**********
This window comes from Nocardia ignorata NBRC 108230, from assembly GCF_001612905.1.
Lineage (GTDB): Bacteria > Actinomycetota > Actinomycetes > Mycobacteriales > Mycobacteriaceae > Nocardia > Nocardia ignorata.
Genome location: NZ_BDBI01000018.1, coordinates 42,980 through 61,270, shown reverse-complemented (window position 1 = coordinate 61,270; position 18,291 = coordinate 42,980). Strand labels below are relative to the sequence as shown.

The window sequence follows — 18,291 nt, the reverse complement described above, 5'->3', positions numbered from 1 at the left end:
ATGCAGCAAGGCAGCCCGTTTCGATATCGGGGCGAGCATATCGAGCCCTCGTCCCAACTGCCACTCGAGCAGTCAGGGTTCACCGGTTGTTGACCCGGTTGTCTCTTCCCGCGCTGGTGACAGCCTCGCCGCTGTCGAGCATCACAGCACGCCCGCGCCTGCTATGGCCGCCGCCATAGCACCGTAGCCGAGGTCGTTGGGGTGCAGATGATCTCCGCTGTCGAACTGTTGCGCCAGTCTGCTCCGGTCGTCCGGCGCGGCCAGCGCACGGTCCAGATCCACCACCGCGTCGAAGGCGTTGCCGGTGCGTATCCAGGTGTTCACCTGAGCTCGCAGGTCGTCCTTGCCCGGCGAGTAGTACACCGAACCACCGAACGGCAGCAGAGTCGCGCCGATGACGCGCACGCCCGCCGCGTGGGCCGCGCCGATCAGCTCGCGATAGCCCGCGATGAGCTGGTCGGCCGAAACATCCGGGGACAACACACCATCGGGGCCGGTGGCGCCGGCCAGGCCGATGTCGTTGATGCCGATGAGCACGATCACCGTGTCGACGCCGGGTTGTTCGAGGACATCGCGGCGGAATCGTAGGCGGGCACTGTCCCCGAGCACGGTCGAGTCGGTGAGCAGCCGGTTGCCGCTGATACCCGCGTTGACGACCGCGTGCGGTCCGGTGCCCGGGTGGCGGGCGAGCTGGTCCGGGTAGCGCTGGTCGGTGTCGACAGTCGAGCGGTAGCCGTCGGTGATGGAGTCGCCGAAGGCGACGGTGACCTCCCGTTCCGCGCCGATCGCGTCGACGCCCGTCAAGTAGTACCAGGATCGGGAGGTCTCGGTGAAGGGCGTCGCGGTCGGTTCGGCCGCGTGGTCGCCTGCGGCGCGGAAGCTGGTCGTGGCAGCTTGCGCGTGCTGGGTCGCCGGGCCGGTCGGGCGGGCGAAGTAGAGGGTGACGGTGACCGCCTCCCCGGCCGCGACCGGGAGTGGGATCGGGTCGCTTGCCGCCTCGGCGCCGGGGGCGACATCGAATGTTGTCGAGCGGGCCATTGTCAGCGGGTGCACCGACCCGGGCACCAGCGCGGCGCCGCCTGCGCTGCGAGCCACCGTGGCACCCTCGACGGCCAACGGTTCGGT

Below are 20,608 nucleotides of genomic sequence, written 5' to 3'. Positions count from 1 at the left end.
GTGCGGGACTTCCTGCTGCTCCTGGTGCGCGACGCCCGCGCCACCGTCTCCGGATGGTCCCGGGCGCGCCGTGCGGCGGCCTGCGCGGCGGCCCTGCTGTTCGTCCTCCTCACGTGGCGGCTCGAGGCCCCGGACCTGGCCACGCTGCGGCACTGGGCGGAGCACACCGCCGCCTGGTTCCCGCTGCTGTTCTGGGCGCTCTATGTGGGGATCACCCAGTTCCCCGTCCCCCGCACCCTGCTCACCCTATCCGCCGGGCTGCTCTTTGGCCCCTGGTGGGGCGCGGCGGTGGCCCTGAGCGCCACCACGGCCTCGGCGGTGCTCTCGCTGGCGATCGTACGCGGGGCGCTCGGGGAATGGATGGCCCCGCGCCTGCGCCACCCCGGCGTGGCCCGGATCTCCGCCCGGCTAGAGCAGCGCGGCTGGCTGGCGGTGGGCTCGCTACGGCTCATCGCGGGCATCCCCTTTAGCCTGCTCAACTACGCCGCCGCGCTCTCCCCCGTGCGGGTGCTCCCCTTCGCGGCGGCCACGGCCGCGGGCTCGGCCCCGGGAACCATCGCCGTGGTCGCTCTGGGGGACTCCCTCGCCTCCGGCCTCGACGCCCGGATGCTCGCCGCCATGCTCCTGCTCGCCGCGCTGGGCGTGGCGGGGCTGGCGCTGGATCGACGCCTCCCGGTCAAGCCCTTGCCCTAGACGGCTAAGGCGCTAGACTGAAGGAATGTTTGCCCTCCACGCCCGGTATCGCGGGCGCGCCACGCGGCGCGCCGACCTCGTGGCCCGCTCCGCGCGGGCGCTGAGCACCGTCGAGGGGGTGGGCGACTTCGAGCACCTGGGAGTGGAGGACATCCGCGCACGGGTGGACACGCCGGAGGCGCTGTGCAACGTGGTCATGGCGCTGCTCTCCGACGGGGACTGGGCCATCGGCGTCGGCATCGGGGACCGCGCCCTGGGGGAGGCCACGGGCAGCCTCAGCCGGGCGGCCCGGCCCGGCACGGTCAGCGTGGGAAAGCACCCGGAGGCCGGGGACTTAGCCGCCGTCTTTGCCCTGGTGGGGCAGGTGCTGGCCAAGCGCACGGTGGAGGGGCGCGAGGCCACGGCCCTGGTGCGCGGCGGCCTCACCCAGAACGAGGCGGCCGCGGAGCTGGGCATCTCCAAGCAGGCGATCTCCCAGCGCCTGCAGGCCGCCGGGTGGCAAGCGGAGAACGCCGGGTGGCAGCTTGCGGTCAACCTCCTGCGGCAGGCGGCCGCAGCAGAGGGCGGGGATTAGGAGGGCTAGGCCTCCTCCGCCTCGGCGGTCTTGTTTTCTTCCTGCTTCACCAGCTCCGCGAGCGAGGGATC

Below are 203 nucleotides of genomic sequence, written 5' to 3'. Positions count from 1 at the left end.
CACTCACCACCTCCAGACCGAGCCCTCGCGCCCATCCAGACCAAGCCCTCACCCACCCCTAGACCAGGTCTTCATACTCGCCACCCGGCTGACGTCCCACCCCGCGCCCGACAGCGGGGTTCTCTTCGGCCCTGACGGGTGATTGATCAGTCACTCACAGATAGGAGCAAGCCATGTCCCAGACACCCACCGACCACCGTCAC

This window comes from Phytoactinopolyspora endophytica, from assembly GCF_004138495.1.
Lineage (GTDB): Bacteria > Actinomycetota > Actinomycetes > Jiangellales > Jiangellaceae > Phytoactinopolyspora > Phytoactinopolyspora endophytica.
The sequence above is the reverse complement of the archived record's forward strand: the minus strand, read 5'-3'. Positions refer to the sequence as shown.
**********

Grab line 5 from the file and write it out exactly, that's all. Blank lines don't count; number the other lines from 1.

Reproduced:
ATGCAGCAAGGCAGCCCGTTTCGATATCGGGGCGAGCATATCGAGCCCTCGTCCCAACTGCCACTCGAGCAGTCAGGGTTCACCGGTTGTTGACCCGGTTGTCTCTTCCCGCGCTGGTGACAGCCTCGCCGCTGTCGAGCATCACAGCACGCCCGCGCCTGCTATGGCCGCCGCCATAGCACCGTAGCCGAGGTCGTTGGGGTGCAGATGATCTCCGCTGTCGAACTGTTGCGCCAGTCTGCTCCGGTCGTCCGGCGCGGCCAGCGCACGGTCCAGATCCACCACCGCGTCGAAGGCGTTGCCGGTGCGTATCCAGGTGTTCACCTGAGCTCGCAGGTCGTCCTTGCCCGGCGAGTAGTACACCGAACCACCGAACGGCAGCAGAGTCGCGCCGATGACGCGCACGCCCGCCGCGTGGGCCGCGCCGATCAGCTCGCGATAGCCCGCGATGAGCTGGTCGGCCGAAACATCCGGGGACAACACACCATCGGGGCCGGTGGCGCCGGCCAGGCCGATGTCGTTGATGCCGATGAGCACGATCACCGTGTCGACGCCGGGTTGTTCGAGGACATCGCGGCGGAATCGTAGGCGGGCACTGTCCCCGAGCACGGTCGAGTCGGTGAGCAGCCGGTTGCCGCTGATACCCGCGTTGACGACCGCGTGCGGTCCGGTGCCCGGGTGGCGGGCGAGCTGGTCCGGGTAGCGCTGGTCGGTGTCGACAGTCGAGCGGTAGCCGTCGGTGATGGAGTCGCCGAAGGCGACGGTGACCTCCCGTTCCGCGCCGATCGCGTCGACGCCCGTCAAGTAGTACCAGGATCGGGAGGTCTCGGTGAAGGGCGTCGCGGTCGGTTCGGCCGCGTGGTCGCCTGCGGCGCGGAAGCTGGTCGTGGCAGCTTGCGCGTGCTGGGTCGCCGGGCCGGTCGGGCGGGCGAAGTAGAGGGTGACGGTGACCGCCTCCCCGGCCGCGACCGGGAGTGGGATCGGGTCGCTTGCCGCCTCGGCGCCGGGGGCGACATCGAATGTTGTCGAGCGGGCCATTGTCAGCGGGTGCACCGACCCGGGCACCAGCGCGGCGCCGCCTGCGCTGCGAGCCACCGTGGCACCCTCGACGGCCAACGGTTCGGT